2) they provide quality of life – have local intelligence, can identify needs and convene and connect people

3) community foundations are there for the long-term.

Clare sees community foundations as an essential part of the “tool kit” of philanthropy and a mainstream way of giving.

She shared her perceptions of the difference between the global north and the global south in terms of philanthropy mainly being that in the north there is a large asset base (of $US50 Billion collectively), leadership in philanthropy, the ability to influence major civic change and develop initiatives and a favourable legal and fiscal environment.  She contrasted this with the south which is young and creative, demonstrates trust, leadership and responsibility, delivers more than money and has the potential for diaspora giving (an example was Egyptians outside Egypt who have been galvanised by the Arab spring to support local organisations inside Egypt).

The talk was peppered with introductions to people in the philanthropy world – such as Lance Fors who has has a great impact on social investment and social ventures, Marwa El-Daly who has revitalised philanthropy in Egypt through examining the differences between how Christians and Muslims give, Justin Sargent CEO of the Somerset Community Foundation and Park Won Soon, Mayor of Seoul and founder of the Beautiful Foundation in South Korea.

These brief snippets reminded us that “people give to people” and that the world is full of people striving to make their communities better.

In relation to philanthropy in Australia Clare noted that the wealth axis of the world is shifting to Asia and Australia needs to decide if we want to be a global player in philanthropy.

Clare showed a tag cloud which represented key words about philanthropy used in the UK – and I’m sorry I don’t have the reference to it. The words which stood out the most were “giving”, “donor”, “encourage” and “education”. Clare noted that there was no reference to legislation, transparency or administration costs, and she encouraged us to embrace the new Australian Charities and Not for Profit Commission and get it working for us. (She also noted that she didn’t understand the difference between DGR 1s and DGR2s which might be a good discussion for another time).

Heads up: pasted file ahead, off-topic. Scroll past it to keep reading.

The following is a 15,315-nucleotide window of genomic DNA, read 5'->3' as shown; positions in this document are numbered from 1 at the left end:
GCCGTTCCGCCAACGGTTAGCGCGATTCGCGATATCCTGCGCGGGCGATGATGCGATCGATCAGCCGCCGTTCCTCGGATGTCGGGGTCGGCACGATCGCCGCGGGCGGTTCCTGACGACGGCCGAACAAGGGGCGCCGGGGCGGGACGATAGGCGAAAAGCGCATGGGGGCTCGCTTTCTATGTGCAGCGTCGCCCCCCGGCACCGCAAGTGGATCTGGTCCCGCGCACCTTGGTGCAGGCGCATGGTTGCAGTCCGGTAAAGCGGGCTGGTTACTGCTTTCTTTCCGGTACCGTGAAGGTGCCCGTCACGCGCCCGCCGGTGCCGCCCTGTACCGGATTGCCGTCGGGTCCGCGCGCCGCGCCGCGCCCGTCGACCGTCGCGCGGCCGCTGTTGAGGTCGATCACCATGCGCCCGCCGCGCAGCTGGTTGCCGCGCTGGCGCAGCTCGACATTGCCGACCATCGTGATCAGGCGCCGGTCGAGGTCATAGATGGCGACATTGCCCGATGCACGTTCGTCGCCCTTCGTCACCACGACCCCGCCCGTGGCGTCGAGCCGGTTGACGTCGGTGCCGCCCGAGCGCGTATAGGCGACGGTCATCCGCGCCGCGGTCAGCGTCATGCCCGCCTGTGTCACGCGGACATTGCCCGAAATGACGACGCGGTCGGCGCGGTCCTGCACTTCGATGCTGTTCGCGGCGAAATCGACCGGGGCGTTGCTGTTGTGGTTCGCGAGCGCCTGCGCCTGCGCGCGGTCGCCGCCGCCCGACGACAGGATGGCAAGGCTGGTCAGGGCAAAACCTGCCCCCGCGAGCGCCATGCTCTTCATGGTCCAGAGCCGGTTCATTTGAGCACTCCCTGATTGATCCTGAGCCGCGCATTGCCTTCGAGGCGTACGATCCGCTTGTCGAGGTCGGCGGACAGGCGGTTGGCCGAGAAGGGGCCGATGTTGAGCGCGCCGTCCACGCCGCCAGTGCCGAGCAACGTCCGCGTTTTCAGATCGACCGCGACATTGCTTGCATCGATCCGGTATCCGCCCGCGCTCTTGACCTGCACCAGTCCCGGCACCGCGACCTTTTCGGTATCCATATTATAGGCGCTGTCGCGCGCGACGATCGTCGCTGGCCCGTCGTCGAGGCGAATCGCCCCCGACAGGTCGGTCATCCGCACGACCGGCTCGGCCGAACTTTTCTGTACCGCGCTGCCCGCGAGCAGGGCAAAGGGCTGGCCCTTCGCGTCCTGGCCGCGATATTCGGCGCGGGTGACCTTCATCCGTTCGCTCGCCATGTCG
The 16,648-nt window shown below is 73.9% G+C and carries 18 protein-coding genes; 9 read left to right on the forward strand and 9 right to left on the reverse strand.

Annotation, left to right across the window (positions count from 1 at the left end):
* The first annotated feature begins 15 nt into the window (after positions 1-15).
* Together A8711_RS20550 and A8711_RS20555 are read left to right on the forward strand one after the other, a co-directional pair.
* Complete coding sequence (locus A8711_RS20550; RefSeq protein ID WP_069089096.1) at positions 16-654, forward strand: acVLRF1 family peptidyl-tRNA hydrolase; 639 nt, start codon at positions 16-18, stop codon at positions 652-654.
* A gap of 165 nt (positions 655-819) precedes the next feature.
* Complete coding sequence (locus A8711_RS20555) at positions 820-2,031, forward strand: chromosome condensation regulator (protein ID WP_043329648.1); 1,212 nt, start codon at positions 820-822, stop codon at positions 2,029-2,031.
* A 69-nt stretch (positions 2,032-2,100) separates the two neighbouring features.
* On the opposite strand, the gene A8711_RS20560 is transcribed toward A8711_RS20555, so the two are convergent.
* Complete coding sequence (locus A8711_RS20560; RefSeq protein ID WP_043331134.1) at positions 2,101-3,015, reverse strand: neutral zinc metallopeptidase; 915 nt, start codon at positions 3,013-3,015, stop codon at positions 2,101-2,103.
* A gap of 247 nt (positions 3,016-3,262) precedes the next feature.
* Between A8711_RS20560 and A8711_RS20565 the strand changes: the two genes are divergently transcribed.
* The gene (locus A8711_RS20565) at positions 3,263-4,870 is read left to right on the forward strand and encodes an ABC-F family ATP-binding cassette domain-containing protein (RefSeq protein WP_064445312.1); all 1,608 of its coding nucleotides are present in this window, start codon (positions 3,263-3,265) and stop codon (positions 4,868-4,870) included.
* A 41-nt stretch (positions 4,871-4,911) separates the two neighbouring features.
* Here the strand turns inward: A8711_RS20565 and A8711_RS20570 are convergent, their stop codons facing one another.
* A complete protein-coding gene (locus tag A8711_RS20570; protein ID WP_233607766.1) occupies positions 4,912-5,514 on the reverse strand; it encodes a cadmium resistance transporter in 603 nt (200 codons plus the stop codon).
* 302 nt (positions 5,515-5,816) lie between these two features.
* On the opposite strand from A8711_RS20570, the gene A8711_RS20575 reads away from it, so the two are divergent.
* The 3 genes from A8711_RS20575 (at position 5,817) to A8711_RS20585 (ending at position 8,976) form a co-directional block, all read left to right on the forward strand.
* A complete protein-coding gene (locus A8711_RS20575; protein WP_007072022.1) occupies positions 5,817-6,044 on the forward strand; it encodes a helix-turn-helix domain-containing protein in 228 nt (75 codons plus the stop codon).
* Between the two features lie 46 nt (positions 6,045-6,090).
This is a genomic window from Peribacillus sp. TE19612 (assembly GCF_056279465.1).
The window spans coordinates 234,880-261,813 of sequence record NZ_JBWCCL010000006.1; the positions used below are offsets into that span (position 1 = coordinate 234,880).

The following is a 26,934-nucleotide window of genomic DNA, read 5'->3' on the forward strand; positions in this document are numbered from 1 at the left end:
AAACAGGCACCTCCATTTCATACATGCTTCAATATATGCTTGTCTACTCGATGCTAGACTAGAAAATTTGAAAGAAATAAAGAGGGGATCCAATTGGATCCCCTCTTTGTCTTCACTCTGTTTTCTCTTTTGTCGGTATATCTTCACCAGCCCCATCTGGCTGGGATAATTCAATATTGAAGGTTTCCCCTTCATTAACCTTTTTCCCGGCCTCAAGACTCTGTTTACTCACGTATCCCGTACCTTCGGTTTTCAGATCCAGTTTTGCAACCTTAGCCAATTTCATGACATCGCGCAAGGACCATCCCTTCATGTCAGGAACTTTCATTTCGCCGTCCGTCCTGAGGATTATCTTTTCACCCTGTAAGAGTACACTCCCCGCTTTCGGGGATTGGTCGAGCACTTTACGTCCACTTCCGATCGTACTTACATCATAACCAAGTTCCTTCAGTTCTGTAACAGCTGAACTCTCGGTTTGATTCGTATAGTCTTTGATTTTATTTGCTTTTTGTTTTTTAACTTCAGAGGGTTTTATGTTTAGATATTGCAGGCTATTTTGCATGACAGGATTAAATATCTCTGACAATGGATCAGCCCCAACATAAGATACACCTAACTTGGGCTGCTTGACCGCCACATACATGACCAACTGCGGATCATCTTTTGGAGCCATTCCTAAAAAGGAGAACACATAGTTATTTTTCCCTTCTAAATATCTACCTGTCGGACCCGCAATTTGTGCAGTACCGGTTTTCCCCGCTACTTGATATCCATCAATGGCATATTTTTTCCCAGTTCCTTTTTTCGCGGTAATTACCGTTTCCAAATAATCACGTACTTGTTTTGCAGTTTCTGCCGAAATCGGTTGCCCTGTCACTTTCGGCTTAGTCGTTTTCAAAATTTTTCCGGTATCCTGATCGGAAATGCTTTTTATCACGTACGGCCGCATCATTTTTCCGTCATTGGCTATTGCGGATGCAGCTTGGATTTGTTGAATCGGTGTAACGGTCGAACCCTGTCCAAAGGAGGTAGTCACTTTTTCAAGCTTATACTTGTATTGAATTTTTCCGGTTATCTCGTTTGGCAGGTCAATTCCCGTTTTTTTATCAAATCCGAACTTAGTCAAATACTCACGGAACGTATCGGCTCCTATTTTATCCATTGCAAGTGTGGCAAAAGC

Donors are attracted, according to Clare, to people having a good time, and it is important for us to learn to tell stories of philanthrop and give philanthropists their own voice.  She feels we should forget about our tall poppy syndrome.  She also said it is very important for donors to meet other donors which leads to them having greater confidence in telling their own stories.  A very simple statement she made right at the end of her talk was “if you want things to succeed which you care about, you have to talk about them”.  So she then went on to highlight some other people and their stories in philanthropy – such as Dame Stephanie Shirley who had been appointed Britain’s first “Ambassador for Philanthropy“.